Affiliate Disclosure
If you buy through our links, we may get a commission. Read our ethics policy.

Apple shouldn't use privacy & security to stave off competition, EU antitrust head warns

Credit: WikiMedia Commons

Responding to comments made by Apple CEO Tim Cook in June, European Union competition chief Margrethe Vestager said that Apple shouldn't use privacy and security concerns to stifle competition on the App Store.

Vestager, the European Commission's executive vice president, has proposed regulations that could force Apple to allow alternate app stores. Apple CEO Tim Cook spoke out against the proposal, stating that they could threaten the privacy and security of iOS.

In an interview with Reuters, Vestager agreed with Cook that privacy and security are important factors for consumers, but warned the Cupertino tech giant against using concerns about them to fend off competition.

"I think privacy and security is of paramount importance to everyone," Vestager said. "The important thing here is, of course, that it's not a shield against competition, because I think customers will not give up neither security nor privacy if they use another app store or if they sideload."

Vestager added that she was open to changes in her proposals, which need input from EU member states and lawmakers before it can become law.

"I think that it is possible to find solutions to this," Vestager said.

Sideloading, or app distribution outside of the official iOS App Store, has also been a talking point in antitrust debates in the U.S. — including during the Epic Games v. Apple trial. Apple in June released a report describing why it's against sideloading on its own platforms.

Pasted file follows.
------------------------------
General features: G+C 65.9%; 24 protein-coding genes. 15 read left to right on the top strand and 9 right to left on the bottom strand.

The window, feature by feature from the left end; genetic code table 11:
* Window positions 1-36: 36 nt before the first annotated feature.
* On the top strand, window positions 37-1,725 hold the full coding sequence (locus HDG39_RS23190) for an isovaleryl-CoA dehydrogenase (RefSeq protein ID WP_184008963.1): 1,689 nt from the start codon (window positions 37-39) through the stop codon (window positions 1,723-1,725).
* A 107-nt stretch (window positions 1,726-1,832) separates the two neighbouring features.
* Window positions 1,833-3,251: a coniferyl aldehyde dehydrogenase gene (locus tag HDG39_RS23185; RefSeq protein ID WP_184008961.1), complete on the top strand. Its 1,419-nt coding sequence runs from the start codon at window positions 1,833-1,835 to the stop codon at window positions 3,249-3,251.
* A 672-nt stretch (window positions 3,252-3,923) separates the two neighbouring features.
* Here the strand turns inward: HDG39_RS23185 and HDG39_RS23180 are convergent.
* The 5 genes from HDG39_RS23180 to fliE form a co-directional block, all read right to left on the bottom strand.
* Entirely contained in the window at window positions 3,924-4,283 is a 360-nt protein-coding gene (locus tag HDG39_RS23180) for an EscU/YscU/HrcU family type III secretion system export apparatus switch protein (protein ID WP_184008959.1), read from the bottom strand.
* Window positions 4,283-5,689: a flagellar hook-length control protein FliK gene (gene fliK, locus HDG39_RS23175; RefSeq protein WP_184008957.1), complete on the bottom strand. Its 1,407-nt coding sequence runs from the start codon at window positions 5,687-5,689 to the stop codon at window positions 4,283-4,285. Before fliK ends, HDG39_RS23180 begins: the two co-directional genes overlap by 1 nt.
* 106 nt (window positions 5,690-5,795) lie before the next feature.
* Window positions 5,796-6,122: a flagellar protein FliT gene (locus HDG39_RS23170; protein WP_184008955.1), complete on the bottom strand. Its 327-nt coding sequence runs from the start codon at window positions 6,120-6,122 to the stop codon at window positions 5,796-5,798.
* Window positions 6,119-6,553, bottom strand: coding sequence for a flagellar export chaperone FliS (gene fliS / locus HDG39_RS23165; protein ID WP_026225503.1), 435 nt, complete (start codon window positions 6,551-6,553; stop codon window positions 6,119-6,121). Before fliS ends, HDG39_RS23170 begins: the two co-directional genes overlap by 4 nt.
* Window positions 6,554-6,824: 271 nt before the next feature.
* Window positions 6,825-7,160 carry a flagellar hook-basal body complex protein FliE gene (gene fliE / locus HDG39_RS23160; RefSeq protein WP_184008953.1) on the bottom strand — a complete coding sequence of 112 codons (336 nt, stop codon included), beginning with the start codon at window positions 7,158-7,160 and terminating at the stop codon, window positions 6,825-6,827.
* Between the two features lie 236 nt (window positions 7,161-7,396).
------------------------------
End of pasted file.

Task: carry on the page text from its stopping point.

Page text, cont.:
The EU competition chief told Reuters that recent privacy changes to iOS, including App Tracking Transparency, aren't currently an antitrust target. In fact, she praised Apple's new privacy controls.

"As I have said, I think actually several times, that it is a good thing when providers give us the service that we can easily set our preferences if we want to be tracked outside the use of an app or not as long as it's the same condition for everyone," Vestager added. "So far, we have no reason to believe that this is not the case for Apple."

Keep up with everything Apple in the weekly AppleInsider Podcast — and get a fast news update from AppleInsider Daily. Just say, "Hey, Siri," to your HomePod mini and ask for these podcasts, and our latest HomeKit Insider episode too.

If you want an ad-free main AppleInsider Podcast experience, you can support the AppleInsider podcast by subscribing for $5 per month through Apple's Podcasts app, or via Patreon if you prefer any other podcast player.